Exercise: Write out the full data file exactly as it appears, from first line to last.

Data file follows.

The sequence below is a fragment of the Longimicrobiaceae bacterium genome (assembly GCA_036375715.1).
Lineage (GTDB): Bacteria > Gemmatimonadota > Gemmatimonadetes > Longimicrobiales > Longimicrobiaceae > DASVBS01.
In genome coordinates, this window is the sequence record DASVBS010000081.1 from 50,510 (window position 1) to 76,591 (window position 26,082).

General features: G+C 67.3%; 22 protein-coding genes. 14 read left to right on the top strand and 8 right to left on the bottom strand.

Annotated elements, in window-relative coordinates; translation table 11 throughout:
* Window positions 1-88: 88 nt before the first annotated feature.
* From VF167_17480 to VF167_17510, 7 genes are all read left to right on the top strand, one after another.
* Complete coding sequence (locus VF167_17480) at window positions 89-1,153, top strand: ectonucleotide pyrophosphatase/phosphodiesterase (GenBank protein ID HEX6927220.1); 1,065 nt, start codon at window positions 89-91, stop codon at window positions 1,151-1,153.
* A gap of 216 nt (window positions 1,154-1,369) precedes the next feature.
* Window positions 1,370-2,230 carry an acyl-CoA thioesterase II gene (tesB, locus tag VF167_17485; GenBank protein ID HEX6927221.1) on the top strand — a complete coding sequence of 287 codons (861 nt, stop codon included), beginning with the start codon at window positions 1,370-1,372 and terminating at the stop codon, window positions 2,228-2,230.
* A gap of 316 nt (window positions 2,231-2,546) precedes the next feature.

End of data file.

The sequence below is a fragment of the Longimicrobiaceae bacterium genome (assembly GCA_036375715.1).
Lineage (GTDB): Bacteria > Gemmatimonadota > Gemmatimonadetes > Longimicrobiales > Longimicrobiaceae > DASVBS01.
In genome coordinates, this window is the sequence record DASVBS010000081.1 from 50,510 (window position 1) to 76,591 (window position 26,082).

General features: G+C 67.3%; 22 protein-coding genes. 14 read left to right on the top strand and 8 right to left on the bottom strand.

Annotated elements, in window-relative coordinates; translation table 11 throughout:
* Window positions 1-88: 88 nt before the first annotated feature.
* From VF167_17480 to VF167_17510, 7 genes are all read left to right on the top strand, one after another.
* Complete coding sequence (locus VF167_17480) at window positions 89-1,153, top strand: ectonucleotide pyrophosphatase/phosphodiesterase (GenBank protein ID HEX6927220.1); 1,065 nt, start codon at window positions 89-91, stop codon at window positions 1,151-1,153.
* A gap of 216 nt (window positions 1,154-1,369) precedes the next feature.
* Window positions 1,370-2,230 carry an acyl-CoA thioesterase II gene (tesB, locus tag VF167_17485; GenBank protein ID HEX6927221.1) on the top strand — a complete coding sequence of 287 codons (861 nt, stop codon included), beginning with the start codon at window positions 1,370-1,372 and terminating at the stop codon, window positions 2,228-2,230.
* A gap of 316 nt (window positions 2,231-2,546) precedes the next feature.